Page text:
Meet Amy Powell

One of those photos is entitled “There Is No Danger Here.” It has been recently acquired by the museum and is being used to publicize the exhibit. “In 2019 we acquired a work by Kettering photographer Amy Powell that’s a picture of her younger sibling,” explains DAI’s Curator of Photography Katherine Ryckman Siegwarth. “It’s part of a series that investigates childhood and the relationship to her family.”

The photo shows a little girl with her mouth around a butter knife that’s sitting on a window sill. ”It’s precarious and looks at the balance between play and danger, a trademark of childhood,” says Siegwarth.

Emmet Gowin's photograph of his niece Nancy.

Emmet Gowin’s photograph of his niece Nancy.

Powell’s photo is paired with a picture by Emmet Gowin, a renowned photographer who once taught at the School of the Dayton Art Institute and was given his first solo exhibit at the DAI in 1968.

Powell

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Arts advocate Patrick Moore of Montevideo was inspired by Nicole Zempel’s nature photography currently on display at the Southwest Minnesota Arts Council’s gallery in Marshall.

Zempel’s up-close photographs of mushrooms, lichen, moss, and slime mold blend science and art in a way that is both familiar and otherworldly.

“I just kind of get blown away by these photos,” said Moore. “I can’t believe that these are real, that this is something that you will find within 10 miles of my house. She has an exceptional eye.”

A closeup shot of slime mold spores taken by Nicole Zempel.

A close-up shot of slime mold spores taken by Nicole Zempel.

Courtesy of Nicole Zempel | Southwest Minnesota Arts Council

The exhibit runs through June 25, with a virtual tour available on YouTube.


Theater director Addie Gorlin-Han recently attended Fawzia Khan’s “Becoming Visible” exhibit at Hopkins Center for the Arts. Khan received a 2020 Minnesota Artist Initiative Grant to interview 12 Minnesota

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“Exquisite Reality” features historical photos from the latter half of the 19th century and explores how photographers’ artistic choices, such as framing or lighting, could affect how viewers perceived the subject. Courtesy Cantor Arts Center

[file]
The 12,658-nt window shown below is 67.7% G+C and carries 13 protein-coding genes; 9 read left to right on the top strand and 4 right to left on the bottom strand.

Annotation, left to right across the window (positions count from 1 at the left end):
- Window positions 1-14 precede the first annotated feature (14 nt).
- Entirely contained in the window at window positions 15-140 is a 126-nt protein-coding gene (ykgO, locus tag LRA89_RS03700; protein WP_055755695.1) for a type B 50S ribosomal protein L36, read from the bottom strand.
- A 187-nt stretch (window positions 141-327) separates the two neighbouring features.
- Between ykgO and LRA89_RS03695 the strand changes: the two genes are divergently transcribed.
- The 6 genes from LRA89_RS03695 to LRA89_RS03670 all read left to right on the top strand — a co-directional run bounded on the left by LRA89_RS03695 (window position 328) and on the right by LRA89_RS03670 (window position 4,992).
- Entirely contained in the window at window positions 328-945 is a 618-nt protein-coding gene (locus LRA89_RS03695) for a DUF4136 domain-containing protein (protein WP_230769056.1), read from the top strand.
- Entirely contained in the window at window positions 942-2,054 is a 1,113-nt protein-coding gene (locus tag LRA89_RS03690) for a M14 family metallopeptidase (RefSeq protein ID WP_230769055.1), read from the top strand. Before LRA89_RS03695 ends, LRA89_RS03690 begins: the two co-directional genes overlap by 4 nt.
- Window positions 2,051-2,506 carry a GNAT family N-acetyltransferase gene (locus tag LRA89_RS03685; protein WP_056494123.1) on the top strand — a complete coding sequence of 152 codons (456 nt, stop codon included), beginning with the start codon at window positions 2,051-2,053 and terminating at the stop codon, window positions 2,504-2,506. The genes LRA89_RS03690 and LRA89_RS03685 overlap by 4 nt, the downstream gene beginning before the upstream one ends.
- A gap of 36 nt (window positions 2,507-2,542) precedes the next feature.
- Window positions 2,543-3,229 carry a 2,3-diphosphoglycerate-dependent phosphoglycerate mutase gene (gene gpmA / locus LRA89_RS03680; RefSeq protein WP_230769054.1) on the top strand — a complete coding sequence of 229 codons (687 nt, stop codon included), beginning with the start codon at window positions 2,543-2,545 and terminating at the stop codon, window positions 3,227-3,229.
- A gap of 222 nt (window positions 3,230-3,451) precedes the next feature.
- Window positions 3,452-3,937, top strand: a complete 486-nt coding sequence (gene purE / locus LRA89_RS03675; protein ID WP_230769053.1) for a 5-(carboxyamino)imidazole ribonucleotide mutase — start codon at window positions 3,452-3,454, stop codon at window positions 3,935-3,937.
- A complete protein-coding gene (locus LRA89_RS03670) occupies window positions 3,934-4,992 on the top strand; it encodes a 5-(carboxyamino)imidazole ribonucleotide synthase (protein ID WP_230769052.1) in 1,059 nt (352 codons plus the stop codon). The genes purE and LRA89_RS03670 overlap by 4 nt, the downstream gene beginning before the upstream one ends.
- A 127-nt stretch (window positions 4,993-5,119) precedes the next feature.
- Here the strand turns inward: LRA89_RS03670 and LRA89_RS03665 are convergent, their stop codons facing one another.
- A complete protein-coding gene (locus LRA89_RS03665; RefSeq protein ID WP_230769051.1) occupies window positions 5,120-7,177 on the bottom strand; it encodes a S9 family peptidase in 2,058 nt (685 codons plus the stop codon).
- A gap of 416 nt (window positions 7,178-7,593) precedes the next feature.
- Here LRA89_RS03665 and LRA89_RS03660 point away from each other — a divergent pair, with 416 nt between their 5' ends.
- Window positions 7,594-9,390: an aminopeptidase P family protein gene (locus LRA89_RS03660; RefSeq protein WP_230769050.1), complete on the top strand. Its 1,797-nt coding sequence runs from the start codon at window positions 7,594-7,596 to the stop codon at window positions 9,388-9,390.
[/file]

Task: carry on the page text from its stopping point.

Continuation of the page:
As an art form, photography isn’t that old, at least compared to painting or sculpting, but it’s changed enormously over its relatively brief history, not only due to technological advances but also in how we perceive its role, and that of the photographer.

At its inception in the 1830s and 40s, photography was, due to its scientific origins, considered “apolitical,” according to the website for “Exquisite Reality: Photography and the Invention of Nationhood, 1851–1900” a new online exhibit at Stanford University’s Cantor Arts Center. The exhibit explores how early photography was in fact used extensively as a political tool, looking at how photographers made artistic decisions that reveal their own interpretations of reality.

This exhibition

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CLEVELAND, Ohio — A typical art education program for teens at a major American art museum might result in an exhibition of student work displayed in an out-of-the-way hallway.

As for curating an actual exhibition in a highly visible gallery, few, if any museums would turn over the keys to a bunch of high school students.

But that’s exactly what the Cleveland Museum of Art did in its outstanding current show, “Laura Owens: Rerun,’’ on view at the Transformer Station gallery, the museum’s part-time satellite in Ohio City, through Sunday, May 30.

The exhibition is a high-spirited riff on the theme of “time travel,’’ a focus chosen by participating students from Cleveland-area schools in collaboration with Owens, a Northeast Ohio native known for multilayered paintings that blend gestural abstraction with images taken from pop culture, newspaper graphics, advertising, and cartoons.

The show combines a selection of works

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